Benefits of Collaboration, Competition Highlighted at NetBeans Day 2005

Over 500 people packed the ballroom at the Argent Hotel on Sunday for the second annual NetBeans Day. Attendees were treated to keynote addresses from leading industry figures, demos of existing and upcoming features in the NetBeans IDE and platform, and giveaways of the new NetBeans IDE Field Guide (full disclosure: I am co-author of that book).

Sun Microsystems president and chief operating officer Jonathan Schwartz, Java language founder James Gosling, and Javalobby founder Rick Ross all delivered keynote addresses. Hideya Kawahara and Paul Byrne provided a demo of Project Looking Glass, which has a thriving developer community hosted on

The speakers' emphasized the benefits of both collaboration and competition.

In his keynote address, Ross cited the role that the NetBeans IDE, in its competition with other development tools, has played in strengthening the Java community as a whole. "It's really amazing how much passion and loyalty people have to their IDEs," Ross said. "That passionate interest in development tools that programmers have creates fierce competition.... This competition has worked incredibly well." Ross contrasted the situation of Java technology developers, who can use multiple free IDEs that are constantly improving, with that of .NET programmers, who are locked into one expensive tool.

Ross went on to "set the record straight" about perceived shortcomings of the NetBeans platform and IDE compared to the Eclipse project, noting that the NetBeans IDE has supported the development of rich-client applications and plug- in modules for longer than Eclipse has even existed.

Ross further complimented the NetBeans IDE on making development easier and helping newcomers succeed, saying that it accelerates a new developer's sense of achievement. He concluded by urging developers to keep providing feedback to push the IDE team to continue making improvements.

In his brief address, Schwartz emphasized the importance of collaboration and community and the way that the NetBeans IDE project fits into that. Speaking about how Sun's commitment to openness is part of the company culture, Schwartz declared: "The cause of Sun is to eradicate the digital divide," not just between rich and poor countries but also between communities of developers.

Schwartz then introduced Todd Fast, an engineer for Sun's Java Studio Enterprise IDE, who provided a demo of developer collaboration features that combine instant messaging and the ability for developers to work on files simultaneously and see each other's changes as their colleagues type them. Fast announced that these features, which are currently available in Java Studio Enterprise technology, have been contributed to the NetBeans project. In addition, Fast noted that APIs are already available for further enhancing these features. He then demonstrated a voice-over-IP feature that another developer recently contributed.

After the opening keynote addresses, NetBeans technology evangelists and engineers provided demos of features in the recently released NetBeans IDE 4.1, announcements and demos of upcoming features, and information on how to build modules for the NetBeans platform.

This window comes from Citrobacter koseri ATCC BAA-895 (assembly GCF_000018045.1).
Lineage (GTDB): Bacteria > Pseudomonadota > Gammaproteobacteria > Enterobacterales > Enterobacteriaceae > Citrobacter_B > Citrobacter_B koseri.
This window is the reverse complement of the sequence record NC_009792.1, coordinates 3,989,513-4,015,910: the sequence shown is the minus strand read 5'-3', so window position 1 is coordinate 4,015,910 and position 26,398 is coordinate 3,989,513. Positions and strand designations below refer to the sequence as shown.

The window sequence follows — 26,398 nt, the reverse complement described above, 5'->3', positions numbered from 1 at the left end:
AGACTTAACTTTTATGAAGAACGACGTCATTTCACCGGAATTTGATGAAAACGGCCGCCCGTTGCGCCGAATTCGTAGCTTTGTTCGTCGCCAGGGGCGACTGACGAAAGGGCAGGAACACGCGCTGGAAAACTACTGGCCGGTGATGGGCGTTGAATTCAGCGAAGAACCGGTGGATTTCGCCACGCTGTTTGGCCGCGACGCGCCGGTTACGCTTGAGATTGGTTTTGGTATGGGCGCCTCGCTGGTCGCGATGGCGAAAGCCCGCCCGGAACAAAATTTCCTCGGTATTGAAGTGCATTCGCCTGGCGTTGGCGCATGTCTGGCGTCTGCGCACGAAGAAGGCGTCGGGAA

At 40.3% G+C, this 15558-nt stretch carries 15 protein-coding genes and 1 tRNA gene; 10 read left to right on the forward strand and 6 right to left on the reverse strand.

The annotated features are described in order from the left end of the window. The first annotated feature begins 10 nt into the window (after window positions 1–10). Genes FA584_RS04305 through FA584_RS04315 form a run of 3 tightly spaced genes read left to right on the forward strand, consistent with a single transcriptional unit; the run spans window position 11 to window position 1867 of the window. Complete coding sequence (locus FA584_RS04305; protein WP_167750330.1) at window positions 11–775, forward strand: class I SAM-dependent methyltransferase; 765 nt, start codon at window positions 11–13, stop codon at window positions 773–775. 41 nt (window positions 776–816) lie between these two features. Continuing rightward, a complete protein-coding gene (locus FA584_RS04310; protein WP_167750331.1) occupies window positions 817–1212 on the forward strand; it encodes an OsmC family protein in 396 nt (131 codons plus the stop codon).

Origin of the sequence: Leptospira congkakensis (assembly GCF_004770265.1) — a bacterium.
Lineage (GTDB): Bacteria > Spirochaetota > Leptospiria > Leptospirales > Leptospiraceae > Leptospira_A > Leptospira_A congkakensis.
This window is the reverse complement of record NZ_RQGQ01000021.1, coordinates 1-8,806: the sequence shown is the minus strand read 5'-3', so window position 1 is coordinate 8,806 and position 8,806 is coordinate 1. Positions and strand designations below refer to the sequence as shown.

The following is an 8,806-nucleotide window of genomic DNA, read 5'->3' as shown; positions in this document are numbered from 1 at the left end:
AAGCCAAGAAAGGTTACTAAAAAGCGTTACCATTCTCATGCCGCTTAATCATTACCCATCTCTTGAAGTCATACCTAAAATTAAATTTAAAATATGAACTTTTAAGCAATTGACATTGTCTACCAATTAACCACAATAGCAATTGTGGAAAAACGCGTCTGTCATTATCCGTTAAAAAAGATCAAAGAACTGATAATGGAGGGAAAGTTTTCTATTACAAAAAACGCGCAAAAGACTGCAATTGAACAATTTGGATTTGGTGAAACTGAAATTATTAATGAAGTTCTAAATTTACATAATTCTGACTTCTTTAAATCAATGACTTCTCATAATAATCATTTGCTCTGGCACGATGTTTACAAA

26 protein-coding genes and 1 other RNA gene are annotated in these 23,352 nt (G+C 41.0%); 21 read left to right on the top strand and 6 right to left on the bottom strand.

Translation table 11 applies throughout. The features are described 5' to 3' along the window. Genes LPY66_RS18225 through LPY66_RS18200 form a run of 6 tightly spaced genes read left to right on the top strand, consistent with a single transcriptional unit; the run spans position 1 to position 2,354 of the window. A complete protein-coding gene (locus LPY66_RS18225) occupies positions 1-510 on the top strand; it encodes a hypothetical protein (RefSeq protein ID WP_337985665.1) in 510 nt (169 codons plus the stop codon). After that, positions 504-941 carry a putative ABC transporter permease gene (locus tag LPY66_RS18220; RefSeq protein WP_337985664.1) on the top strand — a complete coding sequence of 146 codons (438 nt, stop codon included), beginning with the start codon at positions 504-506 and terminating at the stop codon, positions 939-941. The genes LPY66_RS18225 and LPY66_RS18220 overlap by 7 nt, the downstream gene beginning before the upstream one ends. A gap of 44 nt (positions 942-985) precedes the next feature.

Perhaps the best-received feature demo was that of Project Matisse, a new incarnation of the IDE's visual editor for Swing technology-based applications that includes the new "natural layout" and greatly simplifies user interface (UI) design with improved visual feedback. Matisse is available in current development builds of the NetBeans IDE and will likely be included in the next release.

Speakers also gave presentations on the NetBeans Profiler, the NetBeans Mobility Pack, JXTA, Java Platform, Enterprise Edition (Java SE, formerly known as J2EE) support in NetBeans IDE, and new and hidden editing features. In addition, they provided demos of Java Studio Creator software and Java Studio Enterprise software, which are Sun IDEs that are based on the NetBeans IDE. Most of these features will also be covered in individual sessions throughout the course of the 2005 JavaOne conference.

A panel of technology experts answered questions about the future in their areas of expertise.

Graham Hamilton, the lead architect for the Java Platform, Standard Edition (Java SE, formerly known as J2SE), spoke about the extreme care that his team takes in adding language features to the JDK, even with the significant new features that appeared in J2SE 5.0. He noted that release 6 (code name Mustang) will contain no new Java language features. For release 7 (code name Dolphin), Hamilton and his team are exploring ways of manipulating XML literals through Java technology code.

Tim Bray (co-inventor of XML) spoke of his interest in evolving support for scripting languages such as Jython. He and Hamilton agreed that the Java language is not the best for all problems and that they would like to develop better multilanguage support.

Bill Shannon briefly spoke about the importance of annotations (introduced in J2SE 5.0) that will greatly improve ease of development in the Java EE 5 platform, which is currently under development.

Robert Brewin (architect for Sun Developer Tools) spoke about the need to keep focusing on making tools easier to use.

At the end of the day, awards for community contribution were given to Rich Unger, Vincent Brabant, Maxym Mykhalchuk, Bruno Souza, and Manfred Riem.

About the Author

Patrick Keegan has been writing technical documentation for the NetBeans IDE for six years. He is coauthor of NetBeans IDE Field Guide, which has just been published by Prentice Hall. He lives in Prague, Czech Republic.

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JavaOne 2005

NetBeans Day : Patrick Keegan reports from the front lines